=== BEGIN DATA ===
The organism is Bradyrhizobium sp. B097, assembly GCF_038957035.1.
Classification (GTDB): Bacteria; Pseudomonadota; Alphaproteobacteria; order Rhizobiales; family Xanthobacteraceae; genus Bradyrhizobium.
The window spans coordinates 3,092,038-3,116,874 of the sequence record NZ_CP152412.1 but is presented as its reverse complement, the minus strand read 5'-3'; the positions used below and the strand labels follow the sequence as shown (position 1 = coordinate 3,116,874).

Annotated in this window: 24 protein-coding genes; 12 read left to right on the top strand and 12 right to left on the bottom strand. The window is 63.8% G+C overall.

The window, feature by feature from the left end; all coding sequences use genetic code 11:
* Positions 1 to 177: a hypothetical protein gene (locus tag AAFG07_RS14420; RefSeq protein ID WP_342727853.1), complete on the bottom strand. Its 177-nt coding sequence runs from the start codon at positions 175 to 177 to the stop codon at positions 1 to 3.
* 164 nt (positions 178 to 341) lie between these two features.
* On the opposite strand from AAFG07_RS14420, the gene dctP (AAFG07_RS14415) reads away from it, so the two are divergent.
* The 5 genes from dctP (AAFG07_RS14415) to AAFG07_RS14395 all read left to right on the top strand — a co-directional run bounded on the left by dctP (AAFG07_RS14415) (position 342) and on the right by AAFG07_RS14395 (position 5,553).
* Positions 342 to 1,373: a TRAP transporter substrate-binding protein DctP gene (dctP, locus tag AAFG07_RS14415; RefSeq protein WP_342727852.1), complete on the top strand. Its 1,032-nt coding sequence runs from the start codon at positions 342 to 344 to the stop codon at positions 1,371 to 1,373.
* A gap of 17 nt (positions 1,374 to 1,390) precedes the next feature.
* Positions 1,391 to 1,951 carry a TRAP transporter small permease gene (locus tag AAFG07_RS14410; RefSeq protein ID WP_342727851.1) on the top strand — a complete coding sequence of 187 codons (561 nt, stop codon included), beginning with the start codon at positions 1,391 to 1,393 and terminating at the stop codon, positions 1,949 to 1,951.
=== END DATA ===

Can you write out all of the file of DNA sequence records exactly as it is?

The organism is Bradyrhizobium sp. B097, assembly GCF_038957035.1.
Classification (GTDB): Bacteria; Pseudomonadota; Alphaproteobacteria; order Rhizobiales; family Xanthobacteraceae; genus Bradyrhizobium.
The window spans coordinates 3,092,038-3,116,874 of the sequence record NZ_CP152412.1 but is presented as its reverse complement, the minus strand read 5'-3'; the positions used below and the strand labels follow the sequence as shown (position 1 = coordinate 3,116,874).

Annotated in this window: 24 protein-coding genes; 12 read left to right on the top strand and 12 right to left on the bottom strand. The window is 63.8% G+C overall.

The window, feature by feature from the left end; all coding sequences use genetic code 11:
* Positions 1 to 177: a hypothetical protein gene (locus tag AAFG07_RS14420; RefSeq protein ID WP_342727853.1), complete on the bottom strand. Its 177-nt coding sequence runs from the start codon at positions 175 to 177 to the stop codon at positions 1 to 3.
* 164 nt (positions 178 to 341) lie between these two features.
* On the opposite strand from AAFG07_RS14420, the gene dctP (AAFG07_RS14415) reads away from it, so the two are divergent.
* The 5 genes from dctP (AAFG07_RS14415) to AAFG07_RS14395 all read left to right on the top strand — a co-directional run bounded on the left by dctP (AAFG07_RS14415) (position 342) and on the right by AAFG07_RS14395 (position 5,553).
* Positions 342 to 1,373: a TRAP transporter substrate-binding protein DctP gene (dctP, locus tag AAFG07_RS14415; RefSeq protein WP_342727852.1), complete on the top strand. Its 1,032-nt coding sequence runs from the start codon at positions 342 to 344 to the stop codon at positions 1,371 to 1,373.
* A gap of 17 nt (positions 1,374 to 1,390) precedes the next feature.
* Positions 1,391 to 1,951 carry a TRAP transporter small permease gene (locus tag AAFG07_RS14410; RefSeq protein ID WP_342727851.1) on the top strand — a complete coding sequence of 187 codons (561 nt, stop codon included), beginning with the start codon at positions 1,391 to 1,393 and terminating at the stop codon, positions 1,949 to 1,951.